Demon Slayer: Kimetsu no Yaiba – 02 – The Scent of Kindness

After an emotional grind of a first episode, it was nice to start the second with some lighter comedy, starting with Tenjirou absolutely insisting on paying someone for materials he then expertly weaves into a basket for carrying Nezuko during the day. He may no longer have parents to answer to, but he was raised right.

There’s a lot of physical comedy inherent in Nezuko hiding in the darkest places she can find, even if she has to dig, as well as her neat trick of shrinking just enough to fit in the basket. Kitou Akari, well-known to me as a seiyu with a very precise and matter-of-fact meter, does a lot with little nonverbal sounds.

Her placid stare and bamboo gag conceal the smoldering demon within. While on the way to Mt. Sagiri they encounter a demon eating three humans, and Nezuko’s mouth waters profusely at the sight and smell of her new preferred food. Nevertheless, she doesn’t join, and has her brother’s back when the demon attacks him.

When characters are relatively still or moving slowly, we get beautiful backgrounds and vistas. When there’s action, the camera mixes frenetic 3D POV views with wide static or panning shots, to allow the motion to breathe. Every moment is a visually stunning spectacle, with a gorgeous cinematic score backing it up.

Tenjirou and Nezuko’s battle with the demon also blends action and comedy seamlessly, as Tenjirou deals with the peculiar circumstances of going toe-to-toe with a demon for the first time. What would’ve been a fatal hatchet to the throat is quickly-healed scratch, and even when the demon’s head and body are separated, the body still fights while the head grows arms and suddenly it’s as if there are two opponents.

Tenjirou is eventually able to disable the head, then tackles the body off a cliff before being caught by Nezuko. That’s when Urokodaki Sakonji arrives, to see if Tenjirou has what it truly takes to be a demon hunter. Unfortunately, taking forever to make decisions and showing empathy and kindness for your lethal foe are traits Tenjirou possesses in abundance, and are not ideal traits for a demon hunter.

That said, Tenjirou is clearly a tough kid with a head like a rock and keen sense of smell, and Giyuu respectfully asked Sakonji to train him as there’s just “something about” him and his sister, so Sakonji sets to work training him. The test begins with a grueling trek to Mt. Sagiri, with Tenjirou running while carrying his sis. Then he’s made to climb the mountain, and, as night falls, climb back down while avoiding a ridiculous number of punishing traps.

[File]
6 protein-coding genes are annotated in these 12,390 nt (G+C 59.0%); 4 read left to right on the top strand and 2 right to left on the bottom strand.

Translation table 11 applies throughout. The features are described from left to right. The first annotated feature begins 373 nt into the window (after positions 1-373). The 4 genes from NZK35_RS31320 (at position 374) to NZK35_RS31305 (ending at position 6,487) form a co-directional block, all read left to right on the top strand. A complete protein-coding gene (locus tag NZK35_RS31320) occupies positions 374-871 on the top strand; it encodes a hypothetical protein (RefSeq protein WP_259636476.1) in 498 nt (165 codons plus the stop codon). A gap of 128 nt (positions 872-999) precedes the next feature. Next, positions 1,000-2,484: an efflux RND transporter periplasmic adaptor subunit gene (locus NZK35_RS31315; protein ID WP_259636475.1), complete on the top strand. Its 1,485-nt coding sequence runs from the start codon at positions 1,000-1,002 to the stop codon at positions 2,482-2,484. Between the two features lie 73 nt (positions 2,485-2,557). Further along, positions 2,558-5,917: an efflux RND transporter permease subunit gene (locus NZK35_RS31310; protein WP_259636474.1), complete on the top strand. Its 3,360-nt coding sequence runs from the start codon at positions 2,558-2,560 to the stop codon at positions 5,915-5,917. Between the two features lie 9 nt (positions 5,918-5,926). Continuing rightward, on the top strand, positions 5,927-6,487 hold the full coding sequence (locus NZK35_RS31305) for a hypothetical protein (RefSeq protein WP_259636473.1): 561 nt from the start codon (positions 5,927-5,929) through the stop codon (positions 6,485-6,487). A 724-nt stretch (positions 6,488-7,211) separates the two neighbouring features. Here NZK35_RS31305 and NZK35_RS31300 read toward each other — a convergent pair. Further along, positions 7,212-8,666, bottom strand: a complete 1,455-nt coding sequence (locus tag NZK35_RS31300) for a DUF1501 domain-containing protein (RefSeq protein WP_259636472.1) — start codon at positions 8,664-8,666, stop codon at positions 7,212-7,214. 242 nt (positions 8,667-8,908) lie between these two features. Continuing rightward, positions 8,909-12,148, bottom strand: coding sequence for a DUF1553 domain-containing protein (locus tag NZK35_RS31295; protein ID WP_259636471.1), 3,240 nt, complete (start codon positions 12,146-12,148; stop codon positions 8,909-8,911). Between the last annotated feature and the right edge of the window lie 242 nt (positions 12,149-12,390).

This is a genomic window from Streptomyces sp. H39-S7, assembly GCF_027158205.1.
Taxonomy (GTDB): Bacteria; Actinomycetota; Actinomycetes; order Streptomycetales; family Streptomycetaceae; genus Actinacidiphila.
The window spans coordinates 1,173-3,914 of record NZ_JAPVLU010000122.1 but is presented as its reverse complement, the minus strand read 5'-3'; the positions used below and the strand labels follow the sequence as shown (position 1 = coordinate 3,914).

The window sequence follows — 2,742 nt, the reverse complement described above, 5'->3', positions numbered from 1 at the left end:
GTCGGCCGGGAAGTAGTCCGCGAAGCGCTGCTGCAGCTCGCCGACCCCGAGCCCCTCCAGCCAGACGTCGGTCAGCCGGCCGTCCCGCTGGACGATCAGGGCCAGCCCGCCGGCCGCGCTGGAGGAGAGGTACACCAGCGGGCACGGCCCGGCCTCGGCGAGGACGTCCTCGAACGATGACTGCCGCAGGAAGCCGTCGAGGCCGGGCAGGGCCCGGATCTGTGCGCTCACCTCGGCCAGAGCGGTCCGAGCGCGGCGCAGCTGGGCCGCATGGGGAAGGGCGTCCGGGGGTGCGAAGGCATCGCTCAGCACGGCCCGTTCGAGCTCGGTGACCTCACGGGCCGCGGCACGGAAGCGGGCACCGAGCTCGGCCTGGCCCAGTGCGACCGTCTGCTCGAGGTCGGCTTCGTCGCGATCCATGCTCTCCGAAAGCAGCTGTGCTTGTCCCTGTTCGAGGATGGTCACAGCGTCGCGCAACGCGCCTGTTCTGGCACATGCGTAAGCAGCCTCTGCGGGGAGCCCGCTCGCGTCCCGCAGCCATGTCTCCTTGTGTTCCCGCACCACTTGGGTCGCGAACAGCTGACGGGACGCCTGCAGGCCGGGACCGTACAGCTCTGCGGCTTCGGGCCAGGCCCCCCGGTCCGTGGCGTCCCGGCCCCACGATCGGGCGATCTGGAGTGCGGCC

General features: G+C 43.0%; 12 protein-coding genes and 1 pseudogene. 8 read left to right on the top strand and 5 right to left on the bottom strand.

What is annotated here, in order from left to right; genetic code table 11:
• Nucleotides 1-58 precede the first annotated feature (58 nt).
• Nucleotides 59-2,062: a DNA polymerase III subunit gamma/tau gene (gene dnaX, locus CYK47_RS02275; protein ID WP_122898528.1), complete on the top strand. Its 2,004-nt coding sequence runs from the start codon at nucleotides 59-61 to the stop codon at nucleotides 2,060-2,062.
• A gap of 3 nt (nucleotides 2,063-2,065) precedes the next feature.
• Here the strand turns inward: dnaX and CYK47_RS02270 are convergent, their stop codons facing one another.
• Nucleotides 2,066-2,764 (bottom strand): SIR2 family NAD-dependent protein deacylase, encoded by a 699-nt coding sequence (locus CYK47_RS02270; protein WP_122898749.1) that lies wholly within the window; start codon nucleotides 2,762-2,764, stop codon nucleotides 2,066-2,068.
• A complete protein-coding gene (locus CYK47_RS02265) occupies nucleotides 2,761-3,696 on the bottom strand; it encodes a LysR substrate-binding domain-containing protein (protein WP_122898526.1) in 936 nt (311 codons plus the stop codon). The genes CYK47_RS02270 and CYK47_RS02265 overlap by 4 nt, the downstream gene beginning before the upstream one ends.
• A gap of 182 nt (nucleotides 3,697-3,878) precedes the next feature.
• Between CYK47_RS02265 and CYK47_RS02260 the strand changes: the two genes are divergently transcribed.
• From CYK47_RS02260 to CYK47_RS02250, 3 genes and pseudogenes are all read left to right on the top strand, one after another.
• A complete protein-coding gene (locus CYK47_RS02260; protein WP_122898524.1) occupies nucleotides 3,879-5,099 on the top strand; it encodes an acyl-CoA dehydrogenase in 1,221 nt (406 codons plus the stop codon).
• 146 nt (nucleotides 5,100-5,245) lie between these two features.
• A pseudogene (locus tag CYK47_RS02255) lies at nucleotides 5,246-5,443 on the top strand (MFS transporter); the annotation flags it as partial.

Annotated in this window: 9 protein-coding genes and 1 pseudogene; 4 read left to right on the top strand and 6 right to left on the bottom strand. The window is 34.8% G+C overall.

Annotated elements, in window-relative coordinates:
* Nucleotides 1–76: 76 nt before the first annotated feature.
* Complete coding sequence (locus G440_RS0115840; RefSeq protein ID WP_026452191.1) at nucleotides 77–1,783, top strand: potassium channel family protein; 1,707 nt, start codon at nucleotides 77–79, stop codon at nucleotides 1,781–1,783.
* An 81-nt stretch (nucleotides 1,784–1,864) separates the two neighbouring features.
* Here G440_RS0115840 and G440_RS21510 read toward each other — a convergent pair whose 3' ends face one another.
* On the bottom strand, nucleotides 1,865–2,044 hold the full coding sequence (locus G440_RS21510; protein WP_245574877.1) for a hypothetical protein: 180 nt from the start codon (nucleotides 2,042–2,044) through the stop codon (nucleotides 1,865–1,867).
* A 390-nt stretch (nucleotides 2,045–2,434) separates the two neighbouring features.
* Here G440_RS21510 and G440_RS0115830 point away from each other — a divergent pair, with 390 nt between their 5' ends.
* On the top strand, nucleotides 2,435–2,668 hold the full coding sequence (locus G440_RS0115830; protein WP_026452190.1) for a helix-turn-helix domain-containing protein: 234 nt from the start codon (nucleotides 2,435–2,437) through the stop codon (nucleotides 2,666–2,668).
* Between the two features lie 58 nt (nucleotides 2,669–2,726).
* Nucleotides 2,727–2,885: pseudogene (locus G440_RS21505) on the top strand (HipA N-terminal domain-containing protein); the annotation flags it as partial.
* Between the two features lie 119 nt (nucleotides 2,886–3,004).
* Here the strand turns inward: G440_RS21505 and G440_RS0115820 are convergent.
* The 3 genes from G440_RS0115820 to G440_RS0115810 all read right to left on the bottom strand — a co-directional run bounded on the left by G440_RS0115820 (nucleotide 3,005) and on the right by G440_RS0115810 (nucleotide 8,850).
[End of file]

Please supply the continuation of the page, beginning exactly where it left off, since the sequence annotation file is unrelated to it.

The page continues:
At first, Tenjirou is overwhelmed by exhaustion, the thin air, and his lack of early progress. But he hunkers down, slows and controls his breathing, and uses his nose to detect the traps and avoid…most of them. Just before dawn he arrives at Sakonji’s front door, the mountain having thoroughly chewed him up and spit him out.

It’s enough for Sakonji to accept him as his student. But the true challenge will be whether Tenjirou can learn to switch off his kind heart when it becomes a threat to his safety or an obstacle to his duty.

Rating: 4/5 Stars

Demon Slayer: Kimetsu no Yaiba – 01 (First Impressions) – A Spark in the Gloom

When the immensely popular and critically acclaimed ufotable series Demon Slayer aired between April and September of 2019…I missed out. Being highly susceptible to FOMO, when it first appeared on my Netflix home screen, I decided to dive in, buoyed by going back and catching up on the currently airing Jujutsu Kaisen.

With the first episode in the bag, I can confidently say that this is right up my alley, and I really should have cracked it open back in Spring 19. In my defence, back then I was busy watching the excellent Dororo reboot, Part 2 of Attack on Titan’s third season, and the second cour of the promising Rising of the Shield Hero, so I wasn’t just twiddling my thumbs.

That said, I’m glad I went back to check this out. While the number of characters and storylines are sure to balloon before long, I loved how simple it starts out: a boy carrying a wounded girl through a bleak wintry forest. I can’t stress that “bleak” part enough—once Kamado Tanjirou returns home to find his entire family slaughtered but one sister, I couldn’t help feel like we were entering Grave of the Fireflies territory.

I won’t spoil Grave for those who haven’t seen it; suffice it to say it’s by far the darkest and bleakest Ghibli film and one of the saddest films ever, and things don’t end well for its pair of siblings. Demon Slayer differs in that while Tanjirou and Nezuko suffer horrendous tragedy, the opening episode ends with a spark of hope that breaks through the unyielding cold.

Granted, that hope is a spark and only a spark, made possible by a titular demon slayer named Tomioka Giyuu staying his hand when it comes time to execute Nezuko. Did I mention demon blood got into her wounds, thus transforming her into a demon? Well, that’s the sitch, because it wasn’t enough that Tenjirou lose his mother and other siblings.

While this could easily have descended into tragedy porn, there’s a sense that things can’t get any worse, and that it’s always darkest before the dawn (though Tenjirou is warned to keep Nezuko out of direct sunlight). That fact is reflected in the stunningly gorgeous wintry mountain landscape, which at least started out bright and cheerful before the clouds amassed.